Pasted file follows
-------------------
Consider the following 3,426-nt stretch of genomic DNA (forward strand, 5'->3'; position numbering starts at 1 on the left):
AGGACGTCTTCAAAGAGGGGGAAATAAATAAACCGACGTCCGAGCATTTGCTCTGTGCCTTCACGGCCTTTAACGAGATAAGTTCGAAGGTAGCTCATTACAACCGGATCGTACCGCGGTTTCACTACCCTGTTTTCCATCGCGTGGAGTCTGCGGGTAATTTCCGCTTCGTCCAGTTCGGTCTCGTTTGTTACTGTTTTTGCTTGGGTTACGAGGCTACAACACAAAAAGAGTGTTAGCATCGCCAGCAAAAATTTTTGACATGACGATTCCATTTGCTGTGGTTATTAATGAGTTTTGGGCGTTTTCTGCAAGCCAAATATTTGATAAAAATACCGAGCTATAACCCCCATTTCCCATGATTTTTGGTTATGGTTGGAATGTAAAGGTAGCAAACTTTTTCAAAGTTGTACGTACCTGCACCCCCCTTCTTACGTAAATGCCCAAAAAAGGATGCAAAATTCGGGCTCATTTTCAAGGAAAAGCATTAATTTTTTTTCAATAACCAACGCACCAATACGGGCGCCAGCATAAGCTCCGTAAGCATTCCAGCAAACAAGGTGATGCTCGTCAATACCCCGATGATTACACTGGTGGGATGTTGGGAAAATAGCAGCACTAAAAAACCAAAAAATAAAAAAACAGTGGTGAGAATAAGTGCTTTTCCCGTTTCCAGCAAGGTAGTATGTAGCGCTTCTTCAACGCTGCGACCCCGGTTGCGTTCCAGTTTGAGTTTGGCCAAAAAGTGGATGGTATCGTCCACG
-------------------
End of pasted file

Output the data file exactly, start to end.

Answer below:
Consider the following 3,426-nt stretch of genomic DNA (forward strand, 5'->3'; position numbering starts at 1 on the left):
AGGACGTCTTCAAAGAGGGGGAAATAAATAAACCGACGTCCGAGCATTTGCTCTGTGCCTTCACGGCCTTTAACGAGATAAGTTCGAAGGTAGCTCATTACAACCGGATCGTACCGCGGTTTCACTACCCTGTTTTCCATCGCGTGGAGTCTGCGGGTAATTTCCGCTTCGTCCAGTTCGGTCTCGTTTGTTACTGTTTTTGCTTGGGTTACGAGGCTACAACACAAAAAGAGTGTTAGCATCGCCAGCAAAAATTTTTGACATGACGATTCCATTTGCTGTGGTTATTAATGAGTTTTGGGCGTTTTCTGCAAGCCAAATATTTGATAAAAATACCGAGCTATAACCCCCATTTCCCATGATTTTTGGTTATGGTTGGAATGTAAAGGTAGCAAACTTTTTCAAAGTTGTACGTACCTGCACCCCCCTTCTTACGTAAATGCCCAAAAAAGGATGCAAAATTCGGGCTCATTTTCAAGGAAAAGCATTAATTTTTTTTCAATAACCAACGCACCAATACGGGCGCCAGCATAAGCTCCGTAAGCATTCCAGCAAACAAGGTGATGCTCGTCAATACCCCGATGATTACACTGGTGGGATGTTGGGAAAATAGCAGCACTAAAAAACCAAAAAATAAAAAAACAGTGGTGAGAATAAGTGCTTTTCCCGTTTCCAGCAAGGTAGTATGTAGCGCTTCTTCAACGCTGCGACCCCGGTTGCGTTCCAGTTTGAGTTTGGCCAAAAAGTGGATGGTATCGTCCACG